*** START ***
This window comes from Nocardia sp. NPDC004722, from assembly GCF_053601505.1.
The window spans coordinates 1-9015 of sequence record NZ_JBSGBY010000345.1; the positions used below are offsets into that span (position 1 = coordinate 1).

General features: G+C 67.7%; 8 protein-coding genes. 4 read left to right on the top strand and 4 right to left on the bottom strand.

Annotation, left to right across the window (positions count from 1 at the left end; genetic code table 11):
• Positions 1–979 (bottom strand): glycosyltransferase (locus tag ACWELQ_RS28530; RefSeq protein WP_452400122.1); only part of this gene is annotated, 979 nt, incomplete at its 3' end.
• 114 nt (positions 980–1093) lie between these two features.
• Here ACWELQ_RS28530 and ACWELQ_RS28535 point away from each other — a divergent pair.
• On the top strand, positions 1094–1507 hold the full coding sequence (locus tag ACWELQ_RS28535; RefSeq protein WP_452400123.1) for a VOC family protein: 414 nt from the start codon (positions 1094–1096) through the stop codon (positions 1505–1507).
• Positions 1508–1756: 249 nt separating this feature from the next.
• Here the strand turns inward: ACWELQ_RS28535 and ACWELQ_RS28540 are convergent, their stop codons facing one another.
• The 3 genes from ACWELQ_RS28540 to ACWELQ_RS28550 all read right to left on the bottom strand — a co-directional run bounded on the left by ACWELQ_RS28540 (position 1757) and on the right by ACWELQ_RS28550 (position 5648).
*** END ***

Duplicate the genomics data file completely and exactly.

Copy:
This window comes from Nocardia sp. NPDC004722, from assembly GCF_053601505.1.
The window spans coordinates 1-9015 of sequence record NZ_JBSGBY010000345.1; the positions used below are offsets into that span (position 1 = coordinate 1).

General features: G+C 67.7%; 8 protein-coding genes. 4 read left to right on the top strand and 4 right to left on the bottom strand.

Annotation, left to right across the window (positions count from 1 at the left end; genetic code table 11):
• Positions 1–979 (bottom strand): glycosyltransferase (locus tag ACWELQ_RS28530; RefSeq protein WP_452400122.1); only part of this gene is annotated, 979 nt, incomplete at its 3' end.
• 114 nt (positions 980–1093) lie between these two features.
• Here ACWELQ_RS28530 and ACWELQ_RS28535 point away from each other — a divergent pair.
• On the top strand, positions 1094–1507 hold the full coding sequence (locus tag ACWELQ_RS28535; RefSeq protein WP_452400123.1) for a VOC family protein: 414 nt from the start codon (positions 1094–1096) through the stop codon (positions 1505–1507).
• Positions 1508–1756: 249 nt separating this feature from the next.
• Here the strand turns inward: ACWELQ_RS28535 and ACWELQ_RS28540 are convergent, their stop codons facing one another.
• The 3 genes from ACWELQ_RS28540 to ACWELQ_RS28550 all read right to left on the bottom strand — a co-directional run bounded on the left by ACWELQ_RS28540 (position 1757) and on the right by ACWELQ_RS28550 (position 5648).